Kaka played well and it is sad that events in the game meant that he, along with the other attackers, spent all their time deliberately breaking only to shoot and run back. For the first 20 minutes he and Ozil linked up beautifully, creating the first goal together and running the attack. Even when circumstances no longer favoured his type of game, he showed the pace that he used to have before his injury and is, plainly, in very good physical shape. His exhaustion at the end of the match was no sign of a lack of match-fitness but of the endless running he continued to do in a very good performance. Of all Madrid's attackers, he made the greatest effort to hold up the ball in his new role as a sort of false nine - albeit, one that was forced to defend.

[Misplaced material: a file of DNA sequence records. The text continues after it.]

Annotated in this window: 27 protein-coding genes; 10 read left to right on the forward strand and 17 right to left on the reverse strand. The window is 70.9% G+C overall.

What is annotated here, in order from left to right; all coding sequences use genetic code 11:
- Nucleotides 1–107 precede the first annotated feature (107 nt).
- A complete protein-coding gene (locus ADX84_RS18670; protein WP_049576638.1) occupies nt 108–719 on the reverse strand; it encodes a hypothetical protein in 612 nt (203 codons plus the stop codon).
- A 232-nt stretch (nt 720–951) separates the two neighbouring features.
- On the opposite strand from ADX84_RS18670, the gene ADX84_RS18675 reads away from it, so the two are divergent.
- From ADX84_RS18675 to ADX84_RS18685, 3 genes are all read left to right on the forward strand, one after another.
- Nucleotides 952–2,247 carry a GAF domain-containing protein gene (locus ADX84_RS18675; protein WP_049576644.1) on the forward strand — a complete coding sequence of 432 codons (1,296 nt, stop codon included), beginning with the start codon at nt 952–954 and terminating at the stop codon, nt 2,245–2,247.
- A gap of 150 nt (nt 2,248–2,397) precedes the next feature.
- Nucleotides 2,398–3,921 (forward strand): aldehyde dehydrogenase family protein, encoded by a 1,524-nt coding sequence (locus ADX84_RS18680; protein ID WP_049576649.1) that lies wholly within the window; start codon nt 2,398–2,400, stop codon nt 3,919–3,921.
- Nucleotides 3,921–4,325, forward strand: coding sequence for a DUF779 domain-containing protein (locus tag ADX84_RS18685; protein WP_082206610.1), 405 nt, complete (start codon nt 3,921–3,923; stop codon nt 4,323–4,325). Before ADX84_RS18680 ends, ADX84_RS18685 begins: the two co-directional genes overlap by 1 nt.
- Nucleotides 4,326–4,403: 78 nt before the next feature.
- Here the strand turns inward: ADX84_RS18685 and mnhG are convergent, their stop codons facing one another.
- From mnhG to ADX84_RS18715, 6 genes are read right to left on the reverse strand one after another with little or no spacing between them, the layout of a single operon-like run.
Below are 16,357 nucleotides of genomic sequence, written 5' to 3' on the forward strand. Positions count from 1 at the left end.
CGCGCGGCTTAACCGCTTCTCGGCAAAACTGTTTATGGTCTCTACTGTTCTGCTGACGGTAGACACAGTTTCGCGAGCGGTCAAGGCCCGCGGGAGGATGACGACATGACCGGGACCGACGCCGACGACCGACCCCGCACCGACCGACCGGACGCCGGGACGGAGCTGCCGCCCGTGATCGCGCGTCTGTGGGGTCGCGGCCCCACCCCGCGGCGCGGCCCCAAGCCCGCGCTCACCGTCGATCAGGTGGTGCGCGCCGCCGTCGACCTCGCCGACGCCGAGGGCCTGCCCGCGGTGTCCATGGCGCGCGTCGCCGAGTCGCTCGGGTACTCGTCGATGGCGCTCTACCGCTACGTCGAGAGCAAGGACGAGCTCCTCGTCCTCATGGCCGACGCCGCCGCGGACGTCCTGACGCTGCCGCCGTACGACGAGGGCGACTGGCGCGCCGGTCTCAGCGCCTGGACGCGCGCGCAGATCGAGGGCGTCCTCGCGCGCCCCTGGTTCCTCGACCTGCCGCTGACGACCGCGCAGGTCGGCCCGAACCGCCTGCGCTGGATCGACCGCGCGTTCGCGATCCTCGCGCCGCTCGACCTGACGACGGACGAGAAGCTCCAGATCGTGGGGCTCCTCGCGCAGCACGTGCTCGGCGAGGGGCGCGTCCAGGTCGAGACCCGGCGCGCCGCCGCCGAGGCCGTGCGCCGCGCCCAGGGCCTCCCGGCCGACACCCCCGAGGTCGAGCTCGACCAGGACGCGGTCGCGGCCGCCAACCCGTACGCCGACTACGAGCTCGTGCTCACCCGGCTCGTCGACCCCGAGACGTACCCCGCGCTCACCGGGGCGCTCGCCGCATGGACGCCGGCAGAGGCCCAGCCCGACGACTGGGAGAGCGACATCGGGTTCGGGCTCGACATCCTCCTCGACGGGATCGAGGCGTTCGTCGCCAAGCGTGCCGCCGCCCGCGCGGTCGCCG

From Madrid’s perspective: Ramos sent off for two yellow cards within one minute speaks for itself. Both "fouls" were soft. The second involved a handball from 3 feet that was clearly unintentional and not in a dangerous area of the pitch. Cristiano Ronaldo was carded for a 50/50 ball. A dive in the Madrid penalty box was not awarded a yellow card after Rayo's attacker deliberately charged toward (and pretended to trip over) Kaka’s entirely innocent leg – which was several inches beyond him. Rayo Vallecano's Lass, with 15 minutes remaining, cradled the ball in his arms like a new-born infant after bringing it down, but was not sent off for a second foul.